Crash, train accident or apocalypse?

Terrible commercial real estate warnings pop up almost daily these days. As office markets are stressed due to the increase in working from home, some real estate professionals see an increasingly bifurcated market, divided “into haves and have-nots”. Investors, tenants and cities, especially those with old and decaying buildings, will need to pay close attention over the coming months to see where they stand and how badly things could go.

Dramatic negative commercial real estate appraisals are easy to find. The San Francisco standard predicts an “epic commercial real estate crash” that threatens this city, likening it to an approaching train with “the city, its budget, and its ability to provide track-related services.” Not to be outdone, Bloomberg tweeted “Remote work is killing Manhattan’s commercial real estate market” with similar issues spreading to other cities.

But even that language pales in the face of what NYU professor Arpit Gupta and his colleagues are saying, predicting an “office real estate apocalypse.” Using New York City data, they estimate “a 45% decline in office value in 2020 and 39% longer term, the latter representing a $453 billion value deduction,” which could plunge the city into a “catastrophic fiscal loop”. Similar damage could affect other cities, and by extension the national economy.

How then to make sense of other bad, but not apocalyptic, data? CommercialEdge’s monthly “National Office Report” for September found flat average office listing rates, $38.70 per square foot, “down 0.1% year-over-year.” Bad, but not apocalyptic. And as I recently noted, some cities, especially in the Sunbelt or those with strong life science industries, are experiencing strong rental markets.

What does the other data tell us? Moody’s has documented that commercial mortgage-backed securities saw “a huge increase in high default rates” in the second quarter of 2020, just as the pandemic hit. But banks, life insurance investors and others restructured loans and offered forbearance, lowering their delinquency rates. This strategy will be more difficult to follow if further pressures arise in the office market, especially with the Fed raising interest rates, which makes borrowing more expensive across the board.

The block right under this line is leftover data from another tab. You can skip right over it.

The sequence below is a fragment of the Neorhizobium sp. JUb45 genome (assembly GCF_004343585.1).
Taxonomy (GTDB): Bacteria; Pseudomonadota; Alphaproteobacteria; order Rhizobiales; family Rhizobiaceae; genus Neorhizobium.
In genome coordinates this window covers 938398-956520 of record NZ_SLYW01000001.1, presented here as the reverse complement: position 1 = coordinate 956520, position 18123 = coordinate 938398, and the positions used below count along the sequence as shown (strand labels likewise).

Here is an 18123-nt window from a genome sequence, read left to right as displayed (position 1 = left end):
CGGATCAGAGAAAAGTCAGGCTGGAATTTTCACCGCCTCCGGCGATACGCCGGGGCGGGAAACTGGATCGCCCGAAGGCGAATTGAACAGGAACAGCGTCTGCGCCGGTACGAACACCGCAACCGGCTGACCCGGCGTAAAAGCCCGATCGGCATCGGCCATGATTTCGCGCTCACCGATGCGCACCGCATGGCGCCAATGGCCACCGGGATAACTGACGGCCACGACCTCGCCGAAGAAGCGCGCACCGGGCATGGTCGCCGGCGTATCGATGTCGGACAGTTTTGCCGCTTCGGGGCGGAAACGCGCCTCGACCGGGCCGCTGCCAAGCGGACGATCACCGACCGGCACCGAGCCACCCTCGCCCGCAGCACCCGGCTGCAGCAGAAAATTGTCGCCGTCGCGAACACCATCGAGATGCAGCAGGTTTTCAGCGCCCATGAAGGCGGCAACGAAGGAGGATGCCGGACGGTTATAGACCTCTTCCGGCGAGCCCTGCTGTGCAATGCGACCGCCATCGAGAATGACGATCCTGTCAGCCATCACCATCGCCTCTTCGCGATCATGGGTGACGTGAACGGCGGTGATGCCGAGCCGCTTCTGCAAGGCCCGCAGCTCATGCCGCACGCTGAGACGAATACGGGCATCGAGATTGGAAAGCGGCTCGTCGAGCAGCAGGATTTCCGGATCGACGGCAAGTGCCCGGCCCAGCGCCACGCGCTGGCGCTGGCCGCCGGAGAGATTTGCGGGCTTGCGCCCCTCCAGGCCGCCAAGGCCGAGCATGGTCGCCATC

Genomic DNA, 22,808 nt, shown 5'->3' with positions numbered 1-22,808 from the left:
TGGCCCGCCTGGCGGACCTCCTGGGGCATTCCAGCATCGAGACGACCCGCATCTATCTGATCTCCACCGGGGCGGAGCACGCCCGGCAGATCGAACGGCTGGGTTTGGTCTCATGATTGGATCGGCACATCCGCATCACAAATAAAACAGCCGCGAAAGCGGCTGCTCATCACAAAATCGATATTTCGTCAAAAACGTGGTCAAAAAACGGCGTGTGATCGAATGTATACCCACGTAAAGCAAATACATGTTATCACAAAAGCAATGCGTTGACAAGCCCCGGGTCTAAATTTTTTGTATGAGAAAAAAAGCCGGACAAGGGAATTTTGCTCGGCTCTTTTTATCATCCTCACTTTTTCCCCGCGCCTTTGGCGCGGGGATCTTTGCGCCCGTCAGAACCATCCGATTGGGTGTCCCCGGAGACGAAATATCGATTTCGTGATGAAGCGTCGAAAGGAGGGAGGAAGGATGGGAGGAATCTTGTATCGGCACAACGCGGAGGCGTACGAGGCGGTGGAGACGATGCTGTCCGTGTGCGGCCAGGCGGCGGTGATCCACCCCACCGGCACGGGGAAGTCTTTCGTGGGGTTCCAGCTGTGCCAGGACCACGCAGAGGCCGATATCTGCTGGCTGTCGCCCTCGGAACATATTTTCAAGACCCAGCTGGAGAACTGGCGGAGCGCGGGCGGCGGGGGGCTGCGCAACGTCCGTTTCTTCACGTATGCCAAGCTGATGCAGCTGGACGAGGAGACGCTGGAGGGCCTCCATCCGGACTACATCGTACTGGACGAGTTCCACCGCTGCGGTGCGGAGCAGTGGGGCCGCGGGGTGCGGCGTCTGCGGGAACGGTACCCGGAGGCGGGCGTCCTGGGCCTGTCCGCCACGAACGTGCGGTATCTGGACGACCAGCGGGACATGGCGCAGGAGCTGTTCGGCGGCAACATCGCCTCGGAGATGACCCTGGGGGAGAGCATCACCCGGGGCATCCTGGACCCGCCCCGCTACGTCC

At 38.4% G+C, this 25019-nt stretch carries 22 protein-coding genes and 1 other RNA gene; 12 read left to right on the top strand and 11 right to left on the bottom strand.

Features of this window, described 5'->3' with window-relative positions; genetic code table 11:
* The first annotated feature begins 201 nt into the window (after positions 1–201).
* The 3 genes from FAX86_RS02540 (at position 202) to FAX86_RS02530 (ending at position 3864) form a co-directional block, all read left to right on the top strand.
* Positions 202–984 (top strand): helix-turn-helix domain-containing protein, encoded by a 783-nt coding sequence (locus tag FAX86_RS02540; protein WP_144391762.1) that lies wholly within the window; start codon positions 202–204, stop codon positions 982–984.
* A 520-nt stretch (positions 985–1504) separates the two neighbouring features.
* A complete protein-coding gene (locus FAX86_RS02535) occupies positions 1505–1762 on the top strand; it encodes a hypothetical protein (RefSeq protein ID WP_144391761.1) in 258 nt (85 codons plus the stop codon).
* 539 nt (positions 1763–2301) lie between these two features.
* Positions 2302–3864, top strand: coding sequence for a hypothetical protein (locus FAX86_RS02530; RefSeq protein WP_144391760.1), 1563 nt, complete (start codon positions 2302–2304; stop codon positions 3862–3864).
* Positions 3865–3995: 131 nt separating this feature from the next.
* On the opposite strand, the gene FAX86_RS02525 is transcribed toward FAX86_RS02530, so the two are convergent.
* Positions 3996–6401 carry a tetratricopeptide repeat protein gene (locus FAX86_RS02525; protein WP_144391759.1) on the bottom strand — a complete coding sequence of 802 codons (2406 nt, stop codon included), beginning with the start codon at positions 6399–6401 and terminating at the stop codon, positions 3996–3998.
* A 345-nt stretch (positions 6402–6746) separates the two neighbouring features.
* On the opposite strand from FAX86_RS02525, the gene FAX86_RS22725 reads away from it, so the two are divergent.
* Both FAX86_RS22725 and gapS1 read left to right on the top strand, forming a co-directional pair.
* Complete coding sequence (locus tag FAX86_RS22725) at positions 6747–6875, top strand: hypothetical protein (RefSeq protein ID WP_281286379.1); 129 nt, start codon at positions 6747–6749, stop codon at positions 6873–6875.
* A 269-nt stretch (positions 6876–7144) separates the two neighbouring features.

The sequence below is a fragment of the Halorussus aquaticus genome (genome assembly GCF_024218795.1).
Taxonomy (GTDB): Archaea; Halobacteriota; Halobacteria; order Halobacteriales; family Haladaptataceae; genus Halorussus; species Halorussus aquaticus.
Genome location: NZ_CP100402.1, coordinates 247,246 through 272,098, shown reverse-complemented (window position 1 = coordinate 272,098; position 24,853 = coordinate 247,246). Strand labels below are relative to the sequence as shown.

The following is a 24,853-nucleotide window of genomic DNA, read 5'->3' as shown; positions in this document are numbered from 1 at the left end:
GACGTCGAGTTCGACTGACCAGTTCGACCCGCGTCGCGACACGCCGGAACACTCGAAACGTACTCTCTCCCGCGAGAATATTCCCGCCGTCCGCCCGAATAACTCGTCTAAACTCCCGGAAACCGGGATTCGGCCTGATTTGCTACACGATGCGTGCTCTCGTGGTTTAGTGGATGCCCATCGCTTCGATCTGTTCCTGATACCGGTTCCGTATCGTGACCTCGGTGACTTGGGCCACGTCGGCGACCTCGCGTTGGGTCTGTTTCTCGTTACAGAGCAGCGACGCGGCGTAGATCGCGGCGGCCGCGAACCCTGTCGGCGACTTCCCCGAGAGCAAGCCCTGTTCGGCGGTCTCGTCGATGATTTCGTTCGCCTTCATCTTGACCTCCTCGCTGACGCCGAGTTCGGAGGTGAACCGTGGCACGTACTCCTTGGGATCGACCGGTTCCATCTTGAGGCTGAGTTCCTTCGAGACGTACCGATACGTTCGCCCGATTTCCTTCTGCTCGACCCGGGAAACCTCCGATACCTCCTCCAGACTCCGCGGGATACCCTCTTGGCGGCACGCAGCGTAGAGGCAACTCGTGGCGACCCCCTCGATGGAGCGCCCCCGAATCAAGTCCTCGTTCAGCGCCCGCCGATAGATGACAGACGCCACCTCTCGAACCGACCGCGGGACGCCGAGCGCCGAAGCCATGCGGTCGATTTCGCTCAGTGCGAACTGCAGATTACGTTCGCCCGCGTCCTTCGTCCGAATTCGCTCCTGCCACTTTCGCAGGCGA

So far, at least the commercial banks now seem to have their home lending under control. Their charges and delinquency rates reached 0.07% in the second quarter of 2020, at the height of the pandemic. But in the first two quarters of 2022, the Fed is bringing those rates back to zero, not a signal of a dramatic decline in loan quality.

And even the bad numbers of 2020 had nothing to do with the financial crisis of 2008. Between 2009 and 2010, delinquent commercial bank loans exceeded 2% for seven consecutive quarters. Tighter regulation has since kept loose bank lending in check, so thankfully we have no signs of commercial loan defaults dragging down the broader economy.

Going behind the aggregate numbers shows positive signs in commercial real estate. Over the past year, Sunbelt cities like Charlotte and Austin, or cities with life science concentrations like Boston, have seen double-digit rent increases. Google
and other tech companies are leasing large amounts of space in cities like New York and Chicago.

The biggest risk in commercial real estate is older, less desirable office space. The amount of this in any city is critical in assessing its overall risk. A roundtable in PERE magazine, which tracks private equity property investment, found a “very difficult” but uncertain market, with risks ranging from inflation in construction and financing costs to an impending recession.

PERE experts see a “bifurcated” market, with more modern buildings (especially those that are ESG compliant) and some cities well positioned to weather the crisis. PERE investors see a “new normal” with less full-time office occupancy, but with offices still facing “unknown” overall customer demand.

But these are the opinions of real estate investors, who could be (as they say on the street), “talk their book” and put a positive spin on the numbers. In contrast, consider the “apocalypse” analysis of NYU and Columbia professors. Combining work-from-home data with financial information from real estate investment trusts (REITs) and other financial information, they predict “long-term office valuations 39.18% lower than pre-pandemic levels. with “a lower quality office stock…a more widely blocked asset.”

If they’re right, cities – and the economy – will be hurt. Although some older buildings can be converted into housing, it is not an easy or immediate process. Collapsing real estate values ​​could lead to significant fiscal problems for many cities, leading to cuts to social services, education, public health and other essential government functions. We’re not in an apocalypse yet, but we all need to keep an eye out for that possibility.

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